March 12, 2019 8:47 pm

Strong winds, heavy snowfall boost avalanche risk west of Calgary

WATCH: Parks Canada says natural avalanches are possible and human-triggered ones are more likely because of Monday's strong winds and Tuesday's heavy snowfall. Global News meteorologist Tiffany Lizee explains.


Those heading to the Rocky Mountains this week should pay close attention to avalanche conditions, as Parks Canada says natural avalanches are possible and human-triggered ones are likely because of Monday’s strong winds and Tuesday’s heavy snowfall.

Avalanche danger ratings

Tuesday’s avalanche danger rating was upgraded to considerable for the following locations:

  • Banff, Yoho, and Kootenay National Parks (alpine + treeline)
  • Kananaskis Country (alpine)
  • South Rockies (alpine)

READ MORE: Video shows terrifying moment avalanche engulfs Colorado highway

There are a couple of weather-related factors that are driving up the avalanche risk — here’s a breakdown:

Wind Slab Avalanche

On Monday, the Nakiska ridgetop weather station clocked wind gusts at 168 kilometres per hour.

Strong winds in the Rockies can form wind slabs, which are pillows of round, smooth mounds of snow over top of weaker snow that can easily fracture and break away.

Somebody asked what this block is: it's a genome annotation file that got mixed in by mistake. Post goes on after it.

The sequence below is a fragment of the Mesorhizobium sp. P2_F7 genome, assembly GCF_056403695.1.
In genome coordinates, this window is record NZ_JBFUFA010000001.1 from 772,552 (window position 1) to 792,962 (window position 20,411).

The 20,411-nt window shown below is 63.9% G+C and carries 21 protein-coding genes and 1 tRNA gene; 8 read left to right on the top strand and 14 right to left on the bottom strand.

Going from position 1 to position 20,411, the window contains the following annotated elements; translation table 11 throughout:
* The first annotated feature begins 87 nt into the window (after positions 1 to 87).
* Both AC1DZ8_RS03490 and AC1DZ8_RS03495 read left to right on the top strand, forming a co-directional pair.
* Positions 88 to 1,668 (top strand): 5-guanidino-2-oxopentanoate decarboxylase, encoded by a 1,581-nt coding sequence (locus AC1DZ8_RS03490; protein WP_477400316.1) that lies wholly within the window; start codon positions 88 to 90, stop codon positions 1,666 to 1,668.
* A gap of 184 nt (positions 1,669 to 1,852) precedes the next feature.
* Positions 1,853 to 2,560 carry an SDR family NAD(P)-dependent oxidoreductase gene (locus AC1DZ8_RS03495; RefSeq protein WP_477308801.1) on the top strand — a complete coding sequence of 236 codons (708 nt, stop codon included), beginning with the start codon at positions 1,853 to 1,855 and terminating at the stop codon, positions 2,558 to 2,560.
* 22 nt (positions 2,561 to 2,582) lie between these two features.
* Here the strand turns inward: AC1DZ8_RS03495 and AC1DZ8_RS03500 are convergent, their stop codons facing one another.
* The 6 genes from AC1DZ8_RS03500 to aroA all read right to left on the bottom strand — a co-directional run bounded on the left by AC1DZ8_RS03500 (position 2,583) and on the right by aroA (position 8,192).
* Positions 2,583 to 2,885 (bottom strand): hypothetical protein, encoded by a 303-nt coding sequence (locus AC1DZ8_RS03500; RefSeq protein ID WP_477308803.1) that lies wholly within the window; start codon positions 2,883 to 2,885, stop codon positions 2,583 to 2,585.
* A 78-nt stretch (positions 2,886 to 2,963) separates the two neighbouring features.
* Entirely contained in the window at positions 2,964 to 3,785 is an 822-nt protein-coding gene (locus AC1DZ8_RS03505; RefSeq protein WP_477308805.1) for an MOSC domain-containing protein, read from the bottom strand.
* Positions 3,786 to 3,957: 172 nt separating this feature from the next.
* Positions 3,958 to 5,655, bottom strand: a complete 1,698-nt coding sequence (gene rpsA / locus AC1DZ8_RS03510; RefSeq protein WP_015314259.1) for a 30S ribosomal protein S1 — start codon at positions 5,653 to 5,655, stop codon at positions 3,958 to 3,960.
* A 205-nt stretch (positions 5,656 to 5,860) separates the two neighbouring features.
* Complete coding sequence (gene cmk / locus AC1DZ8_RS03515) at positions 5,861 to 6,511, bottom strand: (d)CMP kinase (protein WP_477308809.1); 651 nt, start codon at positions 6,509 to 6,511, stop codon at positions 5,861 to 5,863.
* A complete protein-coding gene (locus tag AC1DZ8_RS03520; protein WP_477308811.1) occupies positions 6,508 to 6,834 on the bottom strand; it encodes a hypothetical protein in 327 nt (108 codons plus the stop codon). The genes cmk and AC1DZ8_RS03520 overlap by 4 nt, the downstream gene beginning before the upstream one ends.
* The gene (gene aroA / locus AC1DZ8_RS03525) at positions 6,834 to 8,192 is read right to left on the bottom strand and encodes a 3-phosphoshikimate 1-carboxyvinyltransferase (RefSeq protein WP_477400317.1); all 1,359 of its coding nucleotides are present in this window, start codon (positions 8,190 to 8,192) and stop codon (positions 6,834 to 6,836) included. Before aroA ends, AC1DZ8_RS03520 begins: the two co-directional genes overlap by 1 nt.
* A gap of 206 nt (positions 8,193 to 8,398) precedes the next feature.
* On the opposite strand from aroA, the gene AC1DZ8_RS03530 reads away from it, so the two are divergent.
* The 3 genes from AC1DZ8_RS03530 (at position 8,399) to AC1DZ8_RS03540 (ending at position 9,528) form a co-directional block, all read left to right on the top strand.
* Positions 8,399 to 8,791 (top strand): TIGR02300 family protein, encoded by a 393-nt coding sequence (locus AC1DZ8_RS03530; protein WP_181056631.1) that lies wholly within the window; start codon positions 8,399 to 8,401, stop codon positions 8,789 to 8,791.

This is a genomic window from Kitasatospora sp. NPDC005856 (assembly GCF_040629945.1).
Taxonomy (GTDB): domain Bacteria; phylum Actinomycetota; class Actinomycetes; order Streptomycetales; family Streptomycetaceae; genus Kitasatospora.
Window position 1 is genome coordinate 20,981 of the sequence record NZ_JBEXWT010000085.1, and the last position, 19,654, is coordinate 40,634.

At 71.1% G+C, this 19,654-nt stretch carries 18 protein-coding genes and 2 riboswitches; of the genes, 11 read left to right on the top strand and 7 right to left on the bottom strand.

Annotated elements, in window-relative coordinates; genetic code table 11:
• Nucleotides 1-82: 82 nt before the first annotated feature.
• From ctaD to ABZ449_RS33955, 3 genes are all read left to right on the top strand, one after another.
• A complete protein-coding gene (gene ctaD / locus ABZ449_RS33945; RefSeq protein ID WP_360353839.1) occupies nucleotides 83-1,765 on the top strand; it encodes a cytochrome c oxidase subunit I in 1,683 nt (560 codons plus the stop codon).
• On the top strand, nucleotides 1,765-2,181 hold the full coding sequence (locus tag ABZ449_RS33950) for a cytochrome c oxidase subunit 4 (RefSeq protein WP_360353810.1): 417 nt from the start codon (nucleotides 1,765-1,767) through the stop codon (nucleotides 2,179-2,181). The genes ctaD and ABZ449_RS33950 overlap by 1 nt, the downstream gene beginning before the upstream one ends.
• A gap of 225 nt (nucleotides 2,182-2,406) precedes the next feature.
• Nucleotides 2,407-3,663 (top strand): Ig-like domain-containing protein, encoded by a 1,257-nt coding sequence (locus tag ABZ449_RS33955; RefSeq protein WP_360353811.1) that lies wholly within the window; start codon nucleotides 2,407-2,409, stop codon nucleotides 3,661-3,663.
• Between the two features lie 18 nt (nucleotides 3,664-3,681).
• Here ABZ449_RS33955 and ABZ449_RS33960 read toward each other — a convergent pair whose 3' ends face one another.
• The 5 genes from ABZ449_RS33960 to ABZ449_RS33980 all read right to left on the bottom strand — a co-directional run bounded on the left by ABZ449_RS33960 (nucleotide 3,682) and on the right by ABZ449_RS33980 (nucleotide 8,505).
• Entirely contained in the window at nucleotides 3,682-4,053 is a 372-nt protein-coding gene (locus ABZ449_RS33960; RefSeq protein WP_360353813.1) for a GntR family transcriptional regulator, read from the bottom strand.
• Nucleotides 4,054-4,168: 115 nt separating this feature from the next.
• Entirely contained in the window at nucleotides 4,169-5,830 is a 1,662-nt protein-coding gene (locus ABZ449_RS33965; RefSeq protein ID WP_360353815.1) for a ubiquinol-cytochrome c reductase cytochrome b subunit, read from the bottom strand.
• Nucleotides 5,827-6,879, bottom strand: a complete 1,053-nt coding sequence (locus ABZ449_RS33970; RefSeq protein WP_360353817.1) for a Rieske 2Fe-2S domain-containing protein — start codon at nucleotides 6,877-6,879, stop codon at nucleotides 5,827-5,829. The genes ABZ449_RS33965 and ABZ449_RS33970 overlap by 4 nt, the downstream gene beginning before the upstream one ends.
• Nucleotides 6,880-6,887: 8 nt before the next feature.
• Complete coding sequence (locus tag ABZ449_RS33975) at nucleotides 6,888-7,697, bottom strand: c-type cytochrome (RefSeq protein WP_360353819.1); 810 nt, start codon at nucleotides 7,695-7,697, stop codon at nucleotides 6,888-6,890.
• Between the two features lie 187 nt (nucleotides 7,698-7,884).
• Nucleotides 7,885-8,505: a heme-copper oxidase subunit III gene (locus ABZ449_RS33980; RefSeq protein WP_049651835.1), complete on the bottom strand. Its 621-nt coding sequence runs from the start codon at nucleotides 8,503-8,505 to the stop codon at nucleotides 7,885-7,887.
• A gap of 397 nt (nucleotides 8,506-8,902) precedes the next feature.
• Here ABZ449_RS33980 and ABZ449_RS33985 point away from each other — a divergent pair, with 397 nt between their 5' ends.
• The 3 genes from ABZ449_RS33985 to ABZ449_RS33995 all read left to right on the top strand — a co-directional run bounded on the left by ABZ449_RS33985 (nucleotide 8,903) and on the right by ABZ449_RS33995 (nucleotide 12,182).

READ MORE: Avalanche control remains top priority at southern Alberta ski resort

Wind slabs are most commonly created on the lee side slopes and cross‐winded terrain.

When they break away and cause an avalanche, it can be dangerous and even fatal to anyone below.

Cody Coates/Global News

Story continues below

Loose Snow Avalanche

Snow started to fall in southwest Alberta overnight and was forecast to continue throughout the day on Tuesday.

Kananaskis Country was placed under a snowfall warning as Environment Canada said 10 to 20 centimetres of fresh snow could fall by Wednesday morning.

Loose snow avalanches are also known as sluffs, and are usually small with a very low danger risk.

READ MORE: Ice climber dies after avalanche near Field, B.C.

They are typically triggered below by a disturbance — natural or human– instead of above like slab avalanches.

Sluffs can be dangerous to climbers, who could end up caught below a loose snow avalanche.

Cody Coates/Global News

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